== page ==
Skip to content
Dan Bennett, PresidentDec 22, 20221 min read

Guidance for EV Battery Sourcing Delayed Until March By US Treasury

The U.S. Treasury Department announced recently that it will delay until March the release of proposed guidance for the required sourcing of electric vehicle batteries, as part of the revamped $7,500 electric vehicle tax credit that takes effect Jan. 1. The delay means that some electric vehicles that won't meet the new requirements may have a brief window of eligibility in 2023 before the battery rules take effect. This delay is due to the complex restrictions imposed by the Inflation Reduction Act (IRA), which was signed by President Joe Biden in August.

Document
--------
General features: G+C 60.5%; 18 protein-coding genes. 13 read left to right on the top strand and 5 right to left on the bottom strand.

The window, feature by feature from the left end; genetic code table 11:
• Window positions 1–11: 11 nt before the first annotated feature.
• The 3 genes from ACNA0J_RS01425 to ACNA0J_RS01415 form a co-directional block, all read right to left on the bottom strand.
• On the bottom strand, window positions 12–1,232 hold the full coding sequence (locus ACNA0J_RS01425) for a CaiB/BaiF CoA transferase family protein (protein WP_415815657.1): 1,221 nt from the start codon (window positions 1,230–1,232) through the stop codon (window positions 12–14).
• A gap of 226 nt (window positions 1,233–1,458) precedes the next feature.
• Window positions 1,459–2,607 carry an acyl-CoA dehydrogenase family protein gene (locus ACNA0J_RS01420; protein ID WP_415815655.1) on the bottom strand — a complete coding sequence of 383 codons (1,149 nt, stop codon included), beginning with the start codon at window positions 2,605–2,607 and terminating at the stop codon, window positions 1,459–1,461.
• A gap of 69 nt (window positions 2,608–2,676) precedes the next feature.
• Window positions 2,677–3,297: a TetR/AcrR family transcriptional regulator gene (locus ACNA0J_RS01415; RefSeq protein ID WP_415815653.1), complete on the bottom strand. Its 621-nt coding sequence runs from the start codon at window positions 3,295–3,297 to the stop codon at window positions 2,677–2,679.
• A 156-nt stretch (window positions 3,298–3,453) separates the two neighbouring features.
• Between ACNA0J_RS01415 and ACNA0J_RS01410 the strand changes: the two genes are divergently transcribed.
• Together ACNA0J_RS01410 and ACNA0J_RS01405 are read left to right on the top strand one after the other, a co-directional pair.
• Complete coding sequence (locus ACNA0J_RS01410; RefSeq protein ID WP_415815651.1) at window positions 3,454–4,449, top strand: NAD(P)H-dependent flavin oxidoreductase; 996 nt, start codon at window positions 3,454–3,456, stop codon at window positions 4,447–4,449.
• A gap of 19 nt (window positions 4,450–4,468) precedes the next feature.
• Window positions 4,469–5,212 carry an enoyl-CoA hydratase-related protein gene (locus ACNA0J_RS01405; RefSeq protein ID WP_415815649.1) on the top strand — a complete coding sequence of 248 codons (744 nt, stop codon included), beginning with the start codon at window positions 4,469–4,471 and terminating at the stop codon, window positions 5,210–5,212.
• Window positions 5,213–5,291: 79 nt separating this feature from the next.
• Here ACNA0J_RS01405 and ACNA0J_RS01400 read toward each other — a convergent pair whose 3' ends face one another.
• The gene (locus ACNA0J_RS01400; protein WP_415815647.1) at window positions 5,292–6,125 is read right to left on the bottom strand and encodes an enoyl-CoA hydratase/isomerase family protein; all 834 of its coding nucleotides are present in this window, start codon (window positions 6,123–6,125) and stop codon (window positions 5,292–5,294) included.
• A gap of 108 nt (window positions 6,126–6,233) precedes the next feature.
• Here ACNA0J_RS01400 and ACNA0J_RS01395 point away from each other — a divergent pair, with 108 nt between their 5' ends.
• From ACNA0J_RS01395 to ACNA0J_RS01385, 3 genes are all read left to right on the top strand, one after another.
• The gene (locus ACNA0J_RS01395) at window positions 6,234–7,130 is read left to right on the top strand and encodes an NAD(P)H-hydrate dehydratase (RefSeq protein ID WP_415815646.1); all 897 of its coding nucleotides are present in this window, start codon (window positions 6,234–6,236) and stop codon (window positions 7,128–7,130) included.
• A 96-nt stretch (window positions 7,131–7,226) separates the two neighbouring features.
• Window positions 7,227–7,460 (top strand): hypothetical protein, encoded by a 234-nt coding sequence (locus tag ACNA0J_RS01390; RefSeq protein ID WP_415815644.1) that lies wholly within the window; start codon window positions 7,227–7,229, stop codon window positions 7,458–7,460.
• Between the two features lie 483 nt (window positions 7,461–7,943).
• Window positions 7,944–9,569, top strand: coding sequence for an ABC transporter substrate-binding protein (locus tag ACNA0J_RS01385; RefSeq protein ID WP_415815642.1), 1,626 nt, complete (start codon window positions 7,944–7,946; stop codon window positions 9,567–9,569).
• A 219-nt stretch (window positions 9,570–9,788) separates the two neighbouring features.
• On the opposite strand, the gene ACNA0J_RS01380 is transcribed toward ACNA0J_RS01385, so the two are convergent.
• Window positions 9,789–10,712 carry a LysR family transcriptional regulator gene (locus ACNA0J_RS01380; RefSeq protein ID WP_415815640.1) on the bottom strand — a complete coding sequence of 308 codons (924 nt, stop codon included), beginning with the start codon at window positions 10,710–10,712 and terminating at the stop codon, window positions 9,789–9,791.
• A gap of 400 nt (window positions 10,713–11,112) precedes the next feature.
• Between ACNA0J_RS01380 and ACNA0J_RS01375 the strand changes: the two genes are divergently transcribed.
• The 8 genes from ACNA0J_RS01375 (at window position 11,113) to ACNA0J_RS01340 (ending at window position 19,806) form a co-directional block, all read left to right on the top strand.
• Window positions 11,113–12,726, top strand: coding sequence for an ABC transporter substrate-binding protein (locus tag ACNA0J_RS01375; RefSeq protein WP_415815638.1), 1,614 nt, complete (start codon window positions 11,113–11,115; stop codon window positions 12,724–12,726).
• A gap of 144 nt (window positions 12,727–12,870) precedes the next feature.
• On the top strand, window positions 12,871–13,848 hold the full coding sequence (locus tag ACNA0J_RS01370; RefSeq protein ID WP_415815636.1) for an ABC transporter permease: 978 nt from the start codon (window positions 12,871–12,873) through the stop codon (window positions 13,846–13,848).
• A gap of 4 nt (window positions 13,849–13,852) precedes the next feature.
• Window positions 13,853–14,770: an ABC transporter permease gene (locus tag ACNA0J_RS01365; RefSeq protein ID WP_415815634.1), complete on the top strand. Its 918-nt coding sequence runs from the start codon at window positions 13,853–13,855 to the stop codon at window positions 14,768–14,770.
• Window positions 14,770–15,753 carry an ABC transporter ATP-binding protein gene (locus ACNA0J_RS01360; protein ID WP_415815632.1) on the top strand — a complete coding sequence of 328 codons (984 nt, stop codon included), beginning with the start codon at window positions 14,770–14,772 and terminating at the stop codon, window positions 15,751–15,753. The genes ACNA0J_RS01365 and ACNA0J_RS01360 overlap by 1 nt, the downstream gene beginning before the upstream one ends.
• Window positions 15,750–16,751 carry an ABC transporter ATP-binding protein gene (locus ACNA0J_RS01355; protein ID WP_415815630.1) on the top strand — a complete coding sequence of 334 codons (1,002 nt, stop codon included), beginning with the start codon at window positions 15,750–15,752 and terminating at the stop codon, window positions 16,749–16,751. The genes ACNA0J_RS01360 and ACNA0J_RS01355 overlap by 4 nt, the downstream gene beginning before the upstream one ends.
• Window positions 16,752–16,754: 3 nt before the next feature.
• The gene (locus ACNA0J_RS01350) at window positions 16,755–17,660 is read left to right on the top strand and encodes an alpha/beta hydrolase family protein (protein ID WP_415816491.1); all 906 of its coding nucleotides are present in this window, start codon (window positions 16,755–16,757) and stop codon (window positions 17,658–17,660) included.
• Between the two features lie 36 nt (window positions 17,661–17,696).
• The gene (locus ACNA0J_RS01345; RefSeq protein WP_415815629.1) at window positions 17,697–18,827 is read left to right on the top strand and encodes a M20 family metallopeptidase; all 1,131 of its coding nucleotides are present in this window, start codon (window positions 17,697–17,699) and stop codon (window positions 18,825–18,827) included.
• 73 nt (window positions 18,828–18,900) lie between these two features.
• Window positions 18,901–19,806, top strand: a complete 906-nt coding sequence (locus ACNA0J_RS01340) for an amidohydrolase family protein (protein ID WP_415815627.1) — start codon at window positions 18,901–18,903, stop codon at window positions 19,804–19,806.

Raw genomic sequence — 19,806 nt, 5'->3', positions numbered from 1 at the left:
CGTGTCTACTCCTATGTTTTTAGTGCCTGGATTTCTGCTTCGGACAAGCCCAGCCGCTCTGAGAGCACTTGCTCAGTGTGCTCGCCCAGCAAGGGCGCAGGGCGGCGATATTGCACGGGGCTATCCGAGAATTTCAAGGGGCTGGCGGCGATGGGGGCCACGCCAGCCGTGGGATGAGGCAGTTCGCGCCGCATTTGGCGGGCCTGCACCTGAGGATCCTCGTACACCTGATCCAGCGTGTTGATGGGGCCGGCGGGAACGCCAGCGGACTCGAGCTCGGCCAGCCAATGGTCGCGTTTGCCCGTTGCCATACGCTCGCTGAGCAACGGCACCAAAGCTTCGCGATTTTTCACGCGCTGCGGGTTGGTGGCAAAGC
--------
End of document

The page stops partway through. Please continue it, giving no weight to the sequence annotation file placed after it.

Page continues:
The IRA limits EV tax credits to vehicles assembled in North America and also requires that at least 40% of the value of the critical minerals in the battery have been extracted or processed in the United States or a country with a U.S. free-trade agreement, or recycled in North America. Some requirements for tax credits take immediate effect on Jan. 1, including new caps on income of buyers and retail prices for qualifying vehicles. But the delayed guidance means some buyers could receive tax credits for purchases of electric vehicles that ultimately will not comply with the battery sourcing rules when they are finally unveiled.

The delay of the guidance for electric vehicle battery sourcing has been met with criticism from some industry leaders, who argue that it could lead to some confusion and potentially higher costs for consumers. However, the Treasury Department is hopeful that the delay will give consumers more time to understand the new rules, and allow manufacturers time to adjust their production accordingly.

Source: Reuters